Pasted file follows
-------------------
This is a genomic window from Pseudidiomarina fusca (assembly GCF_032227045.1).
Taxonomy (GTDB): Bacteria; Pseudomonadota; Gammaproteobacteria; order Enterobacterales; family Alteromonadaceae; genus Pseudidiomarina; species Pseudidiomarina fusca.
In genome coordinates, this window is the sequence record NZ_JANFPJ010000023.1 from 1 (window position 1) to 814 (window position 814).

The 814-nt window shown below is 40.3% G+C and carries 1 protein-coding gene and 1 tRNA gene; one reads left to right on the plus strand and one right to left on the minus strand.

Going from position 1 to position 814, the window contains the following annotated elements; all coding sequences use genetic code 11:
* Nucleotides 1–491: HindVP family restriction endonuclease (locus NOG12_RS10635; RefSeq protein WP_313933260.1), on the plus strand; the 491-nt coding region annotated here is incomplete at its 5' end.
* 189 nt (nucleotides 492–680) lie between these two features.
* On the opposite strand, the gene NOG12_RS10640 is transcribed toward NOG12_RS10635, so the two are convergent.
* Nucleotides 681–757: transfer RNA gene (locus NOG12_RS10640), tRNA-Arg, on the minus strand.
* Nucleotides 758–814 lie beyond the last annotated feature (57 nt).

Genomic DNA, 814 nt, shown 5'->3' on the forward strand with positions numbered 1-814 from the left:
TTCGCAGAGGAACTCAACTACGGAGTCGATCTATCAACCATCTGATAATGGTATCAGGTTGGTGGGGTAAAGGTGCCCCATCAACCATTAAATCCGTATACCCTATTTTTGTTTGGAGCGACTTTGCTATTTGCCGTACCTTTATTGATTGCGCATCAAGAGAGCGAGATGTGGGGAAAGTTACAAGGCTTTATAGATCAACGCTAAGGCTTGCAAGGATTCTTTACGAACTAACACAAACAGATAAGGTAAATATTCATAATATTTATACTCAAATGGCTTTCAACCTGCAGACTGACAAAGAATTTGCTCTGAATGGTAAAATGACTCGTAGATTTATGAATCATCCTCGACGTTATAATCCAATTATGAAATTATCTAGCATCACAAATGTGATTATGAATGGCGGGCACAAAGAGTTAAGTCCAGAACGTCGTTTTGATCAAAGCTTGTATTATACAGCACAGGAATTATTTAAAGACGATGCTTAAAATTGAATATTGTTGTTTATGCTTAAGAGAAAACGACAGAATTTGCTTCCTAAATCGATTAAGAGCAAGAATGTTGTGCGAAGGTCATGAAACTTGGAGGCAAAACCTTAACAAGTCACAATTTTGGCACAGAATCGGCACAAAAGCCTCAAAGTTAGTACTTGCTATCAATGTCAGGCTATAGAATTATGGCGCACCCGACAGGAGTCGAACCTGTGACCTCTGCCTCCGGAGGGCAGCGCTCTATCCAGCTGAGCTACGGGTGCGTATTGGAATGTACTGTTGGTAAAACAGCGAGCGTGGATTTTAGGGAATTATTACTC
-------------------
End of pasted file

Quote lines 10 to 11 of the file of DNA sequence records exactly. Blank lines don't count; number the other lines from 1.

* Nucleotides 758–814 lie beyond the last annotated feature (57 nt).

Genomic DNA, 814 nt, shown 5'->3' on the forward strand with positions numbered 1-814 from the left: